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Are You Fit To Ski?

Skiing is an interesting sport, in that even the least sporty person in the world might take it up if given the chance. Maybe this is because of the scenery, the lack of competitiveness, or the fact that there are slopes for people of all skill levels, but the fact is that skiing is a popular sport for people of all ages and from all walks of life. But if you have never been skiing before, it can be hard to know how physically demanding it is. Can sliding downhill really be that difficult?


The short answer is yes, skiing can actually be very physically exerting. While it may not appear so to an observer, skiing uses a lot of different muscle groups, and can require people to use a lot of force to stay in control. As you might expect, these are confined primarily, although not exclusively, to the legs.

Your quadriceps, the muscles at the front of your thigh, are generally considered to be the main group of muscles used in skiing. Not only will the quads bear the brunt of your weight, they help hold your hips and knees in place to help you achieve the bent position used so often in skiing. Squats and lunges are two of the best exercises to help ensure you have strong, healthy quads.

But the quads aren’t the only muscles that help you achieve this posture, which doesn’t have an official name, but is commonly referred to as the downhill skiing position. Because you are leaning so far forward, both your glutes and your hamstrings will be stretched to help you maintain stability. Leg curls and deadlifts are two examples of exercises that can work out both of these muscles at once. At the same time, both your inner and outer thighs help you stabilise yourself and steer, so it is also important to work on these. Goblet squats can help you with the inner thighs, and will also help with your hamstrings, glutes, and quads, while side planks can help you with the outer thighs.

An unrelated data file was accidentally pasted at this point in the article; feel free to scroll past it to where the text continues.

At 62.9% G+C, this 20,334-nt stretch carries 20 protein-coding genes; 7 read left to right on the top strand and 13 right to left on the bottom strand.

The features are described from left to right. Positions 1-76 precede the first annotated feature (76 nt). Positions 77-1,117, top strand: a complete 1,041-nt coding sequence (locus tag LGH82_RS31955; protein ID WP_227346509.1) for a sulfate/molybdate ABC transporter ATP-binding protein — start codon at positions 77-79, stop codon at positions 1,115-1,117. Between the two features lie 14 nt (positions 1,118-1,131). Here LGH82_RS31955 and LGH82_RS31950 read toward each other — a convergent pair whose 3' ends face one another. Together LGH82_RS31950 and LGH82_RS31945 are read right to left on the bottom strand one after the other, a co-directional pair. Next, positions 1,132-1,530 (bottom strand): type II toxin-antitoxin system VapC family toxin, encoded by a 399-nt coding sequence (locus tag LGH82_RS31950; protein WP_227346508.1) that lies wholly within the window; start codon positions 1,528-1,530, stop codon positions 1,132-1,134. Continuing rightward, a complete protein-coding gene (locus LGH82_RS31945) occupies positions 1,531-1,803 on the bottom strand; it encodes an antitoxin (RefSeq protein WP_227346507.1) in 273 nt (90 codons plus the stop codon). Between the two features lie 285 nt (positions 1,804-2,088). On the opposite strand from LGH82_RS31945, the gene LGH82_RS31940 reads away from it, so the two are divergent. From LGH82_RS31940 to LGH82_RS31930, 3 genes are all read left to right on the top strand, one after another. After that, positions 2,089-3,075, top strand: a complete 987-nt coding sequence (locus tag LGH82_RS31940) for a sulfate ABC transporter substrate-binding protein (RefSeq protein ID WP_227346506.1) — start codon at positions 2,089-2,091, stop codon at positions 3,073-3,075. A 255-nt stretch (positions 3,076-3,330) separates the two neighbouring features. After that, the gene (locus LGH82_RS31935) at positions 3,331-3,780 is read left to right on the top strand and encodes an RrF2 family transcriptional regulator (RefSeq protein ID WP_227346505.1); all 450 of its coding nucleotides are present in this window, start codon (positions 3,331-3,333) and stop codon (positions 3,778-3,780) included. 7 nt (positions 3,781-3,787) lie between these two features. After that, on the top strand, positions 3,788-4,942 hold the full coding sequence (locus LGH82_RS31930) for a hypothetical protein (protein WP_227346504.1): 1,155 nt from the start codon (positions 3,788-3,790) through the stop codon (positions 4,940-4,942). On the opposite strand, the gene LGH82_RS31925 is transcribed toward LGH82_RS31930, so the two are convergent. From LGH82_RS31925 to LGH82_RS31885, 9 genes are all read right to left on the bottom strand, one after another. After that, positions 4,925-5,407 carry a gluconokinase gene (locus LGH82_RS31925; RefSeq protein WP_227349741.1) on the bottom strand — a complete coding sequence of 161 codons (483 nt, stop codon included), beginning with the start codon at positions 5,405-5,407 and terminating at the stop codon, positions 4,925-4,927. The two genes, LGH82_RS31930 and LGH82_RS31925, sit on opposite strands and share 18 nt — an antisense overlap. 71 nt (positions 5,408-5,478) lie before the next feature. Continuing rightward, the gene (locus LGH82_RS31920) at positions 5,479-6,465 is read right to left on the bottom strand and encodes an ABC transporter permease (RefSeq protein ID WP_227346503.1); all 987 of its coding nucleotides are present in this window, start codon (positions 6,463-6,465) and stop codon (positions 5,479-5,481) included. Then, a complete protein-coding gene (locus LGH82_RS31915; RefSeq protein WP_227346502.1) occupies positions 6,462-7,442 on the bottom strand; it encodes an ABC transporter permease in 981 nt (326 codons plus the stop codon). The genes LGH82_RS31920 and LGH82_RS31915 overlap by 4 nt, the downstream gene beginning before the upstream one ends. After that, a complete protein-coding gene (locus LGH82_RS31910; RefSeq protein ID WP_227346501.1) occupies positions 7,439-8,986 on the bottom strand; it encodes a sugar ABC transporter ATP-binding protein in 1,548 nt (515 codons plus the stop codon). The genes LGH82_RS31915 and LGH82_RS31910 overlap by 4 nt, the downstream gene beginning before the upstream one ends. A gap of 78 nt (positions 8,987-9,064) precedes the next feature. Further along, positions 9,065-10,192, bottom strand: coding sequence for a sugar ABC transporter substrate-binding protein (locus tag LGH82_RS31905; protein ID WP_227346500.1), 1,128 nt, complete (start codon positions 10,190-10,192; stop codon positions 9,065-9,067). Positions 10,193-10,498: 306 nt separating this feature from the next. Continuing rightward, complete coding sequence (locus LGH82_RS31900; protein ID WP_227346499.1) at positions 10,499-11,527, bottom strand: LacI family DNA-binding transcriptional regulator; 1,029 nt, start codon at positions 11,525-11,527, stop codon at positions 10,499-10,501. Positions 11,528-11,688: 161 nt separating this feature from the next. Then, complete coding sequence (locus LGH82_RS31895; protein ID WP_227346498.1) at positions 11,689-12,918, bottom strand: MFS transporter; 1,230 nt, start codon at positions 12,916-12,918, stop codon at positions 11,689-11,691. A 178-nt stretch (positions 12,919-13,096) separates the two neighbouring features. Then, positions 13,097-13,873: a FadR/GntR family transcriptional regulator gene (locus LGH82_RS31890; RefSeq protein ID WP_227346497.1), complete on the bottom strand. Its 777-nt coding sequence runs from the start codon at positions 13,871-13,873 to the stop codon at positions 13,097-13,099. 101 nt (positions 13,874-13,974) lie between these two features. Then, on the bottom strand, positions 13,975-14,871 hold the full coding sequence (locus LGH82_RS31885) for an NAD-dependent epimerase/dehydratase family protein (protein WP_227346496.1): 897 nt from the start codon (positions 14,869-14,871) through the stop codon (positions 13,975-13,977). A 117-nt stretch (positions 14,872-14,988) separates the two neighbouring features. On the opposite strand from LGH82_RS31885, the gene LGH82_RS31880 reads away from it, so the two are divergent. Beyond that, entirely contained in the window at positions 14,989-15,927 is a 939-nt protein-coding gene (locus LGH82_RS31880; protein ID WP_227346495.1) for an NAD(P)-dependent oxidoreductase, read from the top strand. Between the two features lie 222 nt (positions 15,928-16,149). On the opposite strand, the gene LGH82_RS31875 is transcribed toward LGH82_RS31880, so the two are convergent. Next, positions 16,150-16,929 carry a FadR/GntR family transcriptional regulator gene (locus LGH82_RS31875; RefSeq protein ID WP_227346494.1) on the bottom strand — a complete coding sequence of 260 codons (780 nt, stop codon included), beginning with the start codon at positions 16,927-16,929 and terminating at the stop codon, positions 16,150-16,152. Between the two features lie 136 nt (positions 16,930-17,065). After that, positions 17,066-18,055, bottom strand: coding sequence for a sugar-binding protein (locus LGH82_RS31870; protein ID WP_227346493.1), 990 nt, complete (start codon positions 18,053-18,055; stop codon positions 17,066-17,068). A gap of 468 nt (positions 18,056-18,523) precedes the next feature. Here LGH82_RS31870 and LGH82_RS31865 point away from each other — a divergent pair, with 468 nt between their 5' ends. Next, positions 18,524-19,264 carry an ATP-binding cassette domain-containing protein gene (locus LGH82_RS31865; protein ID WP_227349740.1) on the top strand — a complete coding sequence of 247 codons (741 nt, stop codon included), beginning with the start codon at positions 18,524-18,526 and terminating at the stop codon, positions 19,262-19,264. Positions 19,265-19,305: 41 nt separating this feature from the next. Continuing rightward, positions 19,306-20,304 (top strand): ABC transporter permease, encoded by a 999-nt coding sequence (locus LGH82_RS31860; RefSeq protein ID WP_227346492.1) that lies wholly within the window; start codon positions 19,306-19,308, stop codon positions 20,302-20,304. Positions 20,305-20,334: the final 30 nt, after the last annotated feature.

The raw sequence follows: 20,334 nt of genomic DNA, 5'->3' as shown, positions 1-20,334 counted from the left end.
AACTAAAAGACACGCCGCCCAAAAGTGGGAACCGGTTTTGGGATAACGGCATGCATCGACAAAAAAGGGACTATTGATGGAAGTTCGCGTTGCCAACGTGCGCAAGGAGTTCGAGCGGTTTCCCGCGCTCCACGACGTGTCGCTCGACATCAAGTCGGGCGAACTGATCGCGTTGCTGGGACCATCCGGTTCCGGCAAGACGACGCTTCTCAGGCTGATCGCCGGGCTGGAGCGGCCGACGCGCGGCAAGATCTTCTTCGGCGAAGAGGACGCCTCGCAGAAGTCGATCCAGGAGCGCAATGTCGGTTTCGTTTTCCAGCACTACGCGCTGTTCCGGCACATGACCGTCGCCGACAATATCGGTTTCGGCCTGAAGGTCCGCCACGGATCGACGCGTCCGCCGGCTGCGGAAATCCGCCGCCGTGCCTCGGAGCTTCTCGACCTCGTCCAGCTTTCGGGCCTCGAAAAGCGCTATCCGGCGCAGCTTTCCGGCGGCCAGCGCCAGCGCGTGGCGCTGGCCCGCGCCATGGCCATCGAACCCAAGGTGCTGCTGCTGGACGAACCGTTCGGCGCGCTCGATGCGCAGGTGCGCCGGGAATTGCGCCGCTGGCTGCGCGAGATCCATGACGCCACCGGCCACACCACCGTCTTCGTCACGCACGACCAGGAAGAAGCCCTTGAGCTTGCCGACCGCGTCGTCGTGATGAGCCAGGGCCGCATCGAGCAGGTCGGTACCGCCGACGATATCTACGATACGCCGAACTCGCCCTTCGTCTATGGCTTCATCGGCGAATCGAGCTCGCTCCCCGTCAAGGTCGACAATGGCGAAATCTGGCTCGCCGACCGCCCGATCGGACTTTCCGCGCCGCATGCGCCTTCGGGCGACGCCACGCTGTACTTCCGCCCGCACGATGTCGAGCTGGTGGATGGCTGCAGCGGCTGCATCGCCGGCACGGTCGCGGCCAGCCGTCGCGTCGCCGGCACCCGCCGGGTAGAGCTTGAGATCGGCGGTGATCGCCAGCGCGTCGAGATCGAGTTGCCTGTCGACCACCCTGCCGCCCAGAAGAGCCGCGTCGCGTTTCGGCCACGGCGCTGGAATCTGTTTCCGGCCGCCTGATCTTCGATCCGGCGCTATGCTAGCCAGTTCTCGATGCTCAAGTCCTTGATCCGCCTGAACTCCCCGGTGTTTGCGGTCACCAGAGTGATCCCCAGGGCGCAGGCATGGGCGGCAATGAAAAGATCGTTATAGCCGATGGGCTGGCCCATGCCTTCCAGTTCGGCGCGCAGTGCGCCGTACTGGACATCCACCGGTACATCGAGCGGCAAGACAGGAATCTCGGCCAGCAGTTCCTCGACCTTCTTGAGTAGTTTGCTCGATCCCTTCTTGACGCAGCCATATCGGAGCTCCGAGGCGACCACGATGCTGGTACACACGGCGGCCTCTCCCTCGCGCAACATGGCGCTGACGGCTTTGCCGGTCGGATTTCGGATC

Of course, it is not just the legs that are used in skiing, and the rest of your body should not be neglected. You will use your arms to push yourself with ski poles, so working on your biceps and triceps is helpful. However, it should be noted, especially for first time skiers, that your arms will be jerked and pulled around a lot, so working on increasing your shoulder flexibility with stretches is a very effective way to avoid injury. Neck rolls, cross-arm stretches, and the anterior shoulder stretch can all help you achieve this.

The last muscle groups you should be concerned with are your abs and back muscles. Although these are not twisted or used as suddenly or as often as many of the other groups mentioned, they will be in a state of near-constant use because of the downhill skiing position. If these are not muscles you would usually engage, either during exercise or at work, then you may want to set aside some time for exercises such as sit ups, crunches, deadlifts, or pulldowns.

Skiing may not appear to be the most physically demanding sport, but under that big puffy ski suit, your muscles are working harder than you can imagine. It will only take a couple of slopes before you really begin to feel the effects that skiing has on your muscles, so if you have a ski trip coming up, make sure to work on these muscles in advance, or you will quickly regret your lack of preparation.